Your doctor will also likely test the possible sites where the bacterium could have entered your body. This includes any wounds, catheters, or indwelling tubes or machines. Knowing the infection site will help your doctor and your care team watch for additional signs and provide greater preventive care.

Treatment

Treatment for KO is like any other infection and involves antibiotics. Some strains of KO can be antibiotic-resistant. That means the most frequently used antibiotics will not be effective against the bacteria.

In that case, your doctor will order specialized lab tests. These tests help your doctor identify what antibiotics or treatments can help destroy the bacteria and eliminate the infection.

Be sure to take the antibiotics you’re prescribed exactly as your doctor instructs. Don’t stop taking them before the entire dose is complete. If you don’t take all the medication, you run the risk of a reinfection or not eliminating the infection entirely.

Frequent hand-washing is the best way to prevent spreading the germs in your environment.

If you are in a hospital setting, you should:

  • ask any visitors who come to see you to wear gowns and gloves if you have an antibiotic-resistant strain of KO
  • wash your own hands frequently
  • keep antibacterial gel nearby and ask all medical professionals who come into the room to use it

Complications

Healthy people often recover from a KO infection quickly. People who are less healthy or have a weaker immune system may face more difficulty. For example, people who drink alcohol heavily may experience a prolonged infection.

Likewise, people who have other infections, such as a bloodstream infection, may experience lengthy infections. Both can be treated, but the heavy dose of antibiotics required to treat the infections can have serious side effects for some people.

Long-term complications are not common. Some people may experience lung damage if the infection isn’t treated quickly. In rare cases, a KO infection can be deadly.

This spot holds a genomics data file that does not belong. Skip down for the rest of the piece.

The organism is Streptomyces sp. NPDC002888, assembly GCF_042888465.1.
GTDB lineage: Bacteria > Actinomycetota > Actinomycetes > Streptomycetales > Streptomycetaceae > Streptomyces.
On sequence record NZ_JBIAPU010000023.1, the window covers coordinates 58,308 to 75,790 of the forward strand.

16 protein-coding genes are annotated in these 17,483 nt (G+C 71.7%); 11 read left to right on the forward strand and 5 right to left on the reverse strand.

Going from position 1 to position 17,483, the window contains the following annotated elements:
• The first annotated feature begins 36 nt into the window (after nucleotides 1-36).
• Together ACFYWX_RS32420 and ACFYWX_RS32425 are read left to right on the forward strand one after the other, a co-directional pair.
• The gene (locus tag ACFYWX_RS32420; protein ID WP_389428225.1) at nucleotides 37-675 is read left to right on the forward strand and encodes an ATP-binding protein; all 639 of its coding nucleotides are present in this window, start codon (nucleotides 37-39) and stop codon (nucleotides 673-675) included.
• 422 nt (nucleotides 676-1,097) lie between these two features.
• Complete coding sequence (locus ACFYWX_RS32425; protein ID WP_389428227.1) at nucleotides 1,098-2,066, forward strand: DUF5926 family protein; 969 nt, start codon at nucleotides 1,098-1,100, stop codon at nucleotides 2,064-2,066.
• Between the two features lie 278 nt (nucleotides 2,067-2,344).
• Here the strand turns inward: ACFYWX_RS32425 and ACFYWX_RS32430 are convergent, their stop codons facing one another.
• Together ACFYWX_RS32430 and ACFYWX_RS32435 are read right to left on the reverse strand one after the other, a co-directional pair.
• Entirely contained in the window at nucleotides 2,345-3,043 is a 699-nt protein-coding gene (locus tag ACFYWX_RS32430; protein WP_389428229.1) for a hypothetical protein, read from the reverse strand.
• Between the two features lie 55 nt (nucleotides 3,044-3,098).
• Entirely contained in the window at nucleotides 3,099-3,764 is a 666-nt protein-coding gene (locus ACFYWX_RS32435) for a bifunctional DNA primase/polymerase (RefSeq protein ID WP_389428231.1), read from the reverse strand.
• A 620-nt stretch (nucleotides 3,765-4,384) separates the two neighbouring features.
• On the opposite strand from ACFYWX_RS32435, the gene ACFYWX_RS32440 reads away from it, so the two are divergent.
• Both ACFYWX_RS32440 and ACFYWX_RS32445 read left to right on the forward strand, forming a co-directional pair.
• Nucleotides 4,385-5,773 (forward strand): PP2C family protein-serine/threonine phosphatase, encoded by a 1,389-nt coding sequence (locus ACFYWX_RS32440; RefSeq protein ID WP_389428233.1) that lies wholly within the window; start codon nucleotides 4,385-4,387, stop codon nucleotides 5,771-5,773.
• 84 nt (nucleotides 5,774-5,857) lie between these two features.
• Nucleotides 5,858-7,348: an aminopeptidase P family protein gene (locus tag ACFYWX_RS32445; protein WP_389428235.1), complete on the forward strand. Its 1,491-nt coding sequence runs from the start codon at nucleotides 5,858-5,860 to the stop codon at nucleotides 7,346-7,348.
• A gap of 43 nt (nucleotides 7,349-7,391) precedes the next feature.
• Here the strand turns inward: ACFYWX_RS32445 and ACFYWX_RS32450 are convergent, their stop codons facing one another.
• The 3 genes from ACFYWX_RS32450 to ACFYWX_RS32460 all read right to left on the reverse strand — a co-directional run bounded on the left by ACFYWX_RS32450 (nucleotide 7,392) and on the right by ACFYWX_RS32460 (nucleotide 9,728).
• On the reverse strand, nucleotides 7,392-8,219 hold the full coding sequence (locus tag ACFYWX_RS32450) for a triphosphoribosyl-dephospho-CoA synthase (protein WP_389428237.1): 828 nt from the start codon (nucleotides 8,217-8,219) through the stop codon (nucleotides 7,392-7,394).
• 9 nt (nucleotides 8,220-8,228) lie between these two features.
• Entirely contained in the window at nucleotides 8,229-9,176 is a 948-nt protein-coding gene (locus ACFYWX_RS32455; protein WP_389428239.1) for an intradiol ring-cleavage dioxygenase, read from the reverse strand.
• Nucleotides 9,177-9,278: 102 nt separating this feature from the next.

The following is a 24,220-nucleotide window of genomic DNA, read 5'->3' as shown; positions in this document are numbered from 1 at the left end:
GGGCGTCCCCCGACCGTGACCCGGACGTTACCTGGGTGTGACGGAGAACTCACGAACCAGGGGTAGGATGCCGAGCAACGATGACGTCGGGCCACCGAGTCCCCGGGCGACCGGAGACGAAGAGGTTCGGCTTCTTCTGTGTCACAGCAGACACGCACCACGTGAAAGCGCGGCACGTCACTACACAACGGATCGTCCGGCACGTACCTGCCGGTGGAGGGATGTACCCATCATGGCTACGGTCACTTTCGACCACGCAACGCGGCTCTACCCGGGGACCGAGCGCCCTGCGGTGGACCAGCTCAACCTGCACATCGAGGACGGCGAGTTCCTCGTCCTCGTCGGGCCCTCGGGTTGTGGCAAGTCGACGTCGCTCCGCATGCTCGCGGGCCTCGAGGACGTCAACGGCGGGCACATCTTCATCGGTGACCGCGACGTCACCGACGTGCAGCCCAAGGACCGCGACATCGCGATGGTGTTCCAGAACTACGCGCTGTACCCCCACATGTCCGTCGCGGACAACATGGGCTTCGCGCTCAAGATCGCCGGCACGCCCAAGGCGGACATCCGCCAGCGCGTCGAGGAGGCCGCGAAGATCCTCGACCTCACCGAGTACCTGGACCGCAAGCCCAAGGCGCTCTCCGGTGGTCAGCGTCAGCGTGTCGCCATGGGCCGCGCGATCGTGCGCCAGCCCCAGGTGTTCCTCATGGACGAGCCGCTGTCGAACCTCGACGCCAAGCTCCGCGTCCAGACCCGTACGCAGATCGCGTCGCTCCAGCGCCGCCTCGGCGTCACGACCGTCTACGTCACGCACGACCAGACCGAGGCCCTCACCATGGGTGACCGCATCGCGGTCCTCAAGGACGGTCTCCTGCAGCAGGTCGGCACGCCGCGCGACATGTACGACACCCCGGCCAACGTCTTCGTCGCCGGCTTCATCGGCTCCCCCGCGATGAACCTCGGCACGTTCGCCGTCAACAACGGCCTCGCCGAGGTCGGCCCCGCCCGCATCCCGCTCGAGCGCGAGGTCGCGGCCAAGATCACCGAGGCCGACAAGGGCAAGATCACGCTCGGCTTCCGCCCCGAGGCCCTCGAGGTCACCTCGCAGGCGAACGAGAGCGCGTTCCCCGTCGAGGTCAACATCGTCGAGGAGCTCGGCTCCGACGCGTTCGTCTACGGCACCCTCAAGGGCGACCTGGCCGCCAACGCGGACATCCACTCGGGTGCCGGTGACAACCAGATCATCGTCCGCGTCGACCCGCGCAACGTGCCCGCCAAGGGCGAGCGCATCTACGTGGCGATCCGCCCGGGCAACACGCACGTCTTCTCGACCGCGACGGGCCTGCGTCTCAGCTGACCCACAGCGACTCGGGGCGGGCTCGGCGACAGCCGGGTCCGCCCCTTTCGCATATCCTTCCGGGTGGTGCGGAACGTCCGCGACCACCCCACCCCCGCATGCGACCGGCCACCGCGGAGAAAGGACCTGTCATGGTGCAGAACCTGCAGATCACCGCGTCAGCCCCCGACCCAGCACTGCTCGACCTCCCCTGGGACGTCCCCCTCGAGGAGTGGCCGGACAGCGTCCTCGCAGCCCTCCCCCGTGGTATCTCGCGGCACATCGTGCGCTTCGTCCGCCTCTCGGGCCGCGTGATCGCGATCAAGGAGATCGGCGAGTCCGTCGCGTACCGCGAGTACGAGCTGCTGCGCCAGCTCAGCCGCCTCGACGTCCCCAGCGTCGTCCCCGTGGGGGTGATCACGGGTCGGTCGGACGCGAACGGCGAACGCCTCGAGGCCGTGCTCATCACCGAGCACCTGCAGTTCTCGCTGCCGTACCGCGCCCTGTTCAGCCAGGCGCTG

Klebsiella oxytoca and UTIs

Catheters are commonly used in a hospital or long-term care setting. Some people may not be able to make regular trips to the bathroom. Catheters are a convenient way to collect urine for easy disposal.

Having a catheter creates a site through which KO bacteria can enter the body. People who have a catheter for collecting urine have an increased risk of developing a UTI.

Symptoms of a KO UTI or kidney infection are like any other type of UTI. These include:

  • high fever
  • chills
  • back pain
  • vomiting
  • lower abdominal pain and cramping
  • painful urination
  • bloody urine

Outlook

Your outlook depends greatly on your health, where the infection began, and any complicating risk factors.

Cases of KO that aren’t drug-resistant can easily be treated with antibiotics. Most people will experience a full recovery in two to four weeks.

Treatment may be difficult if the infection you have is resistant to antibiotics. Finding an antibiotic or medicine that will help eliminate the infection may take time.

Likewise, if you have a compromised immune system, treating the infection may be more difficult. You may experience greater complications, and recovery may be slower.

While you’re recovering and trying to treat the infection, be sure to practice good infection hygiene. Wash your hands regularly and take medication exactly as prescribed to have the best chance at treating the infection properly.